Mon, 23 Sep 2002

Car-free day ignored due to lack of publicity

Leo Wahyudi S, The Jakarta Post, Jakarta

This year's Jakarta Car-Free Day turned out to be a flop on Sunday as many private cars continued to use the slow lane on Jl. Sudirman, which was designated the city's only car-free road.

Director General of Land Transportation at the ministry of transportation, Iskandar Abubakar, who attended a talk held in conjunction with the car-free day at the Hotel Indonesian traffic circle on Sunday, said that the campaign by environmental activists here had not been successful due to a lack of publicity.

Many private cars continued to travel between the Youth Movement statue in South Jakarta up to the Hotel Indonesia traffic circle in Central Jakarta despite the fact that Jl. Sudirman was supposed to have been car-free from 7 a.m. to 10 a.m. on Sunday.

"Should the campaign have been publicized in advance, I am sure it would have been successful," Iskandar said.

He also said that many members of the public lacked awareness of the need for cleaner air in a polluted city like Jakarta.

But at least it was a good start at raising public awareness of the environment, he added.

Kuki Soejachmoen, from the Pelangi foundation, one of the organizers of car-free day, also admitted that the public response to the campaign had been worse than expected.

"The relatively short time for preparation and limited area designated as being car-free has partly contributed to the campaign's failure," Kuki said.

The World Wide Fund for Nature (WWF) Indonesia, Swisscontact, the Joint Committee for Leaded Fuel Phase-Out (KPBB), Pelangi, Sustran, Mateks, the Indonesian Forum for the Environment (Walhi), and university-based environmental organizations jointly organized the campaign, which was aimed at helping ensure fresher and cleaner air in Jakarta.

In recognition of car-free day, the activists called on city residents to reduce the use of private cars and employ other transportation means such as public transportation and non- motorized vehicles.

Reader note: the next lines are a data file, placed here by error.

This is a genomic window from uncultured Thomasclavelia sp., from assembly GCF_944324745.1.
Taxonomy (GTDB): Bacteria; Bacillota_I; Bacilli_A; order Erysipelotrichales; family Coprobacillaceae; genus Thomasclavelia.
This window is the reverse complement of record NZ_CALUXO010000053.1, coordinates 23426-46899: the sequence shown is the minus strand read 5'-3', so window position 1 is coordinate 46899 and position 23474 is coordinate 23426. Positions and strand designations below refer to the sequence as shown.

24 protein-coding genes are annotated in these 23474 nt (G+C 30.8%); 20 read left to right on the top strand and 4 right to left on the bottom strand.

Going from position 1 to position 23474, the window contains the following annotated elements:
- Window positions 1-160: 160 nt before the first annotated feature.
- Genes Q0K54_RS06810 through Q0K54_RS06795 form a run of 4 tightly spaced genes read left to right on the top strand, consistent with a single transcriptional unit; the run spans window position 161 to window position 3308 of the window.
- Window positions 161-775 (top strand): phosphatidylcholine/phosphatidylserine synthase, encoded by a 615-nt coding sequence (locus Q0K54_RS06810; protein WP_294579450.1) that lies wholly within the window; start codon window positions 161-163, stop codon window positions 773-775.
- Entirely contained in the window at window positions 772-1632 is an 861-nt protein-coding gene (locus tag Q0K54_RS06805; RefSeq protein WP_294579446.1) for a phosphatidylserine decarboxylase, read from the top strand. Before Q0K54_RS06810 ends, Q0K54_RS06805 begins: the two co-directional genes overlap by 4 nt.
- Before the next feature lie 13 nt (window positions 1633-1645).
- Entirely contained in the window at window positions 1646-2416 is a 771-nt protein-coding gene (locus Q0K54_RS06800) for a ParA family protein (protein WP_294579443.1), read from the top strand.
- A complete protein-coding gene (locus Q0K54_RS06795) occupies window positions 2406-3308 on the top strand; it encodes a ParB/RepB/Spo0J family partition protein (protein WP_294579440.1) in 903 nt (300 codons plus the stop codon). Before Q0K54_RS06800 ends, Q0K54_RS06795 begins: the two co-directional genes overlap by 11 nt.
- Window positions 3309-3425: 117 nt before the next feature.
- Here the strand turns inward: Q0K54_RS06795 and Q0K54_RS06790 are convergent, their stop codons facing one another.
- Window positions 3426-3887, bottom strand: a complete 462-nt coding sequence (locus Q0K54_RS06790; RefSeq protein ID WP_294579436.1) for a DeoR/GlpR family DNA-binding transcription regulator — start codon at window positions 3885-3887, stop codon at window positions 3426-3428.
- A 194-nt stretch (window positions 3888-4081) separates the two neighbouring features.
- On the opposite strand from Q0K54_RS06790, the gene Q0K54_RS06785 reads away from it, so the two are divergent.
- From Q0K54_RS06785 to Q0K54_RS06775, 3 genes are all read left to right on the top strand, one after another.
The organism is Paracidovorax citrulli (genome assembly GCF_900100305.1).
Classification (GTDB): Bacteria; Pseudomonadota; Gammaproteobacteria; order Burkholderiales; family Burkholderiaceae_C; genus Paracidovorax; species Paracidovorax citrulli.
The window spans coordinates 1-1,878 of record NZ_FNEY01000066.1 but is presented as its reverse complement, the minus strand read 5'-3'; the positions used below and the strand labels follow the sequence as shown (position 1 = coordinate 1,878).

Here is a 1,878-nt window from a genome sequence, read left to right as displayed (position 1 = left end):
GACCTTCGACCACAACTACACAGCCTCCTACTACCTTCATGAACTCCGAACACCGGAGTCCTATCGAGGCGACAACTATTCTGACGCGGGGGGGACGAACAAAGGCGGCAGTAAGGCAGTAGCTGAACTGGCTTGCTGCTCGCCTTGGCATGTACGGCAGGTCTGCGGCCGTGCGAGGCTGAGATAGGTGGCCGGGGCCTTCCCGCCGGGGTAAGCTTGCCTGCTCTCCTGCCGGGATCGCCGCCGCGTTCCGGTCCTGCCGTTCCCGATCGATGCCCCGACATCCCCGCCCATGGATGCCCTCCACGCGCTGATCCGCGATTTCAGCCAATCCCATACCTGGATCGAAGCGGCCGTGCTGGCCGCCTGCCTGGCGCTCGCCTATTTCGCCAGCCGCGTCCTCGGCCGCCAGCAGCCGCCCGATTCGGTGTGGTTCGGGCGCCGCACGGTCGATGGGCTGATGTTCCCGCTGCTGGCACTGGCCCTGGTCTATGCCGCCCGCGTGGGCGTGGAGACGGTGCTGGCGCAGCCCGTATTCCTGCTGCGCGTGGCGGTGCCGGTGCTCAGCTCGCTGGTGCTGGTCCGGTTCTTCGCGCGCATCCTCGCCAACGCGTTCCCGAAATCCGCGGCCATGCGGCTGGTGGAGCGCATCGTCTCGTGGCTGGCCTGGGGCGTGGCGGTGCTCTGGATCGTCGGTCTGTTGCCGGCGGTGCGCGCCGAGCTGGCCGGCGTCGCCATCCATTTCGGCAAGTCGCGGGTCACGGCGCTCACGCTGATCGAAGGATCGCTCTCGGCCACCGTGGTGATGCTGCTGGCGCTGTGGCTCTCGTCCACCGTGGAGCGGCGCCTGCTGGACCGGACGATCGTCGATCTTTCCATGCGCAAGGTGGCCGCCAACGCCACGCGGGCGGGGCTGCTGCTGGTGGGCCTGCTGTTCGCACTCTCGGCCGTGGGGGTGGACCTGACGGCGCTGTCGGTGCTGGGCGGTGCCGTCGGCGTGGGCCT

The latest data shows that Jakarta has four million private cars and motorcycles, 5,411 large buses, 4,981 medium-sized buses and 11,848 public minivans, which ply a total length of 6,500 kilometers of road.

Iskandar roughly calculated that the ratio stands at 100 private cars for every 42 people in Jakarta. "The ratio is very high," he said.

However, University of Indonesia lecturer on transportation management Jack Sumabrata added that the problem did not concern the ratio or banning the use of private cars.

Compared to advanced countries, the ratio of residents to private cars in Indonesia was relatively low, he said. "But they're aware about the need to limit the use of private cars."

"People never think of using environmentally friendly transportation such as bicycles as an alternative means of transportation," Jack said.

We should campaign so that public transportation and non- motorized vehicles are made the top priority instead of private cars, he said.

"The city administration should provide more space for environmentally friendly vehicles," he said, citing that three- wheeled pedicabs, bicycles and the provision of safe sidewalks were among the alternatives available for reducing the use of private cars.